Such efforts command attention. Among the proposed projects the coalition has had a part in altering is the ambitious $1-billion Playa Vista, a combined commercial, retail and residential development between Westchester and Marina del Rey. The project subsequently has gone through numerous revisions to meet local objections.

Proposed developments in Westwood are also being monitored by resident groups. “When we moved here from New York (in the 1970s), Westwood was a pleasant college town,” says Laura Lake of Not Yet New York, a citywide coalition of the more ardent resident groups. “But every time we’d go away on a trip and come back, there was some landmark being ripped down, a crane out in the middle of the street blocking traffic, and another office tower going up. Now, Westwood is a place to be avoided, ringed by high-rises that do not contribute to the community. Our quality of life, everybody’s quality of life, just the things that made L.A. so attractive, is being ruined. And then some politician asks why we are so angry, why we want to change the system so it can work for residents as well as it works for developers.”


t is a lament that has been heard for a century, ever since immigrants tired of the cold and crowded cities of the East and Midwest started flocking to Los Angeles to make growth the city’s biggest industry.

Los Angeles is not expanding as voraciously as it did in the boom years of the 1880s and 1920s or the 1950s and ‘60s. But it is growing--steadily in population, sporadically in residential and commercial development, and haphazardly in location. At last count, the city’s population was about 3 million, the county’s nearly 8 million. According to studies by the Southern California Assn. of Governments, the population of the six-county L.A. metropolitan area could, if its current rate of growth continues, reach 18.3 million in 2010.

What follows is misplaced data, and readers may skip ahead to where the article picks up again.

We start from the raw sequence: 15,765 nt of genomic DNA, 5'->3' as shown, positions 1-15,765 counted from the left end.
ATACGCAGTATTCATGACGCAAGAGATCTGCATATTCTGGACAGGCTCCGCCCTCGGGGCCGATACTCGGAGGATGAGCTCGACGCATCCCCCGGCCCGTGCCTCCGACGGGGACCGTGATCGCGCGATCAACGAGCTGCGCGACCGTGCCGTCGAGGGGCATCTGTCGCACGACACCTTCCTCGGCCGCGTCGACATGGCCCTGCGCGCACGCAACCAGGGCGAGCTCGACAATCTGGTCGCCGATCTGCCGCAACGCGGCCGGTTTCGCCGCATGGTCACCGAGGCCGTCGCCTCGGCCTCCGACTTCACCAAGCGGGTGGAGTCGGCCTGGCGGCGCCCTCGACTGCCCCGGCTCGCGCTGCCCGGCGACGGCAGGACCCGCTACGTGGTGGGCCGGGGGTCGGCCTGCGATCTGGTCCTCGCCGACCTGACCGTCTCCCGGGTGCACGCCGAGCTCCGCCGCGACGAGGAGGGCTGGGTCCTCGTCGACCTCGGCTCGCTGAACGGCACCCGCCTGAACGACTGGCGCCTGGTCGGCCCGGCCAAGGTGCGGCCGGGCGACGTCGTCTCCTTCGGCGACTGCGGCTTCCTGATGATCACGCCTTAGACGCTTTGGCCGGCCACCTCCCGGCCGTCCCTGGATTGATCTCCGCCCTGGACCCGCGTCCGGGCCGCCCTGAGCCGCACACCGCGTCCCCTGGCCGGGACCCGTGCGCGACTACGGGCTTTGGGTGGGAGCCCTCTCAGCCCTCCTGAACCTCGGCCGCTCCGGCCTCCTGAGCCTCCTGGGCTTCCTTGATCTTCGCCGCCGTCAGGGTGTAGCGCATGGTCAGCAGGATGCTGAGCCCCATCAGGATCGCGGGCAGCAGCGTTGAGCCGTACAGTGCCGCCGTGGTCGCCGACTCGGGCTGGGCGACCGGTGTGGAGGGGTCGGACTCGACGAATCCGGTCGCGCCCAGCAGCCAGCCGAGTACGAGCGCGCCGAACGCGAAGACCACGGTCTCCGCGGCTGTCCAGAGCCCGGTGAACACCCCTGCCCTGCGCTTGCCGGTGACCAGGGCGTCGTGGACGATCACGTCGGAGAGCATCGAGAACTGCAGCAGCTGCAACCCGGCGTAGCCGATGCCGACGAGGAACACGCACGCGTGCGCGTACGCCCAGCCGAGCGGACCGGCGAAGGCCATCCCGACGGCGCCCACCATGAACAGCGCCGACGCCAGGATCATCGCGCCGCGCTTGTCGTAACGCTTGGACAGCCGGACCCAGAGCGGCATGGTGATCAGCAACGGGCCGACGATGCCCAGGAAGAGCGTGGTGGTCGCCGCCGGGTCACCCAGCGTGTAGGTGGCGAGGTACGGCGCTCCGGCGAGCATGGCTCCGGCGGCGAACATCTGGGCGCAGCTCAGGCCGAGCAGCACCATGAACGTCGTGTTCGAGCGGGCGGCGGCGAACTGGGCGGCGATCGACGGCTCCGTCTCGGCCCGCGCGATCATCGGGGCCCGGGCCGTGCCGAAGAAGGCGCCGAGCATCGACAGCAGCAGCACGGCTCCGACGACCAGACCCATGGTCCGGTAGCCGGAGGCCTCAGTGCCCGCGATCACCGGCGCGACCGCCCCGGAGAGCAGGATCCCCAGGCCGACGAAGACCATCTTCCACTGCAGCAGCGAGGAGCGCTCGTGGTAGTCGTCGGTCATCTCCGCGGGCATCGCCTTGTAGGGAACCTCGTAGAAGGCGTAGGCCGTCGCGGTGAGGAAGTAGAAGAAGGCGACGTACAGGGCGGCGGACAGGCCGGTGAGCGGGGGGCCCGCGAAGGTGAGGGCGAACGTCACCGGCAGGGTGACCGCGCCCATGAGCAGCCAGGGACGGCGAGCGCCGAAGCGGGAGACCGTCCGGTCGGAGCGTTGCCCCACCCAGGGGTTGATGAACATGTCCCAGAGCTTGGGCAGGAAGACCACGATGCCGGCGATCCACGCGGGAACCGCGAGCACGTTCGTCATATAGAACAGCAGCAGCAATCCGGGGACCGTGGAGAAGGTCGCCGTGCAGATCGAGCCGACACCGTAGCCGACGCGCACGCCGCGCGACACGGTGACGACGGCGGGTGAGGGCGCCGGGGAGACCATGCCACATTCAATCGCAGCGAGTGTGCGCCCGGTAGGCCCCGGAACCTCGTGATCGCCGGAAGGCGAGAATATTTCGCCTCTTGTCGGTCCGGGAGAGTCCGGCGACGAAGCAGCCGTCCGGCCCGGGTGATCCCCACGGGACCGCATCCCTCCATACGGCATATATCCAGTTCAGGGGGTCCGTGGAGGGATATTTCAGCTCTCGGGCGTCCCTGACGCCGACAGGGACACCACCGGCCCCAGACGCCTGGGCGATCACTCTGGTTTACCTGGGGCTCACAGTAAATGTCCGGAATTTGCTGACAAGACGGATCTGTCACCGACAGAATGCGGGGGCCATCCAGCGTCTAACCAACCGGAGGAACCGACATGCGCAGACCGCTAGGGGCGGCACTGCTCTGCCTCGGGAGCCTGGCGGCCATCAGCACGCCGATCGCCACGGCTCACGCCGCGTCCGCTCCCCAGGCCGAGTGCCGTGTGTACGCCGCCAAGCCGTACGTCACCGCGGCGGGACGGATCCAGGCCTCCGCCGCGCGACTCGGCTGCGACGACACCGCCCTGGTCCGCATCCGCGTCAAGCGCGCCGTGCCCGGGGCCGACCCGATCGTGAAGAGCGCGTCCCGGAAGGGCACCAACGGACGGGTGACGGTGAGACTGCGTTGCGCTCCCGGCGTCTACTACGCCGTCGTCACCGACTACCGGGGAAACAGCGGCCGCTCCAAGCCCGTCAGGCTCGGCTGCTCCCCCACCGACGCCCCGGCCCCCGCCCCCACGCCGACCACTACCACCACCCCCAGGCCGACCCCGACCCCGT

The nature of the growth is changing too, observes Councilman Zev Yaroslavsky, whose Westside district is a ferment of community action. “The actual increase in the population in my district has been slight. For the last 11 years, the district has remained at about 200,000. What has changed dramatically is life styles. L.A. used to be more private, with people entertaining at home, living more modestly. Now people are going out more--to restaurants, to shop, to theaters. Businesses and services also have increased, with the result that the city has become more urban, and that means congestion. The growth can’t be stopped. It’s what makes the city tick. But it can be controlled and shaped better.”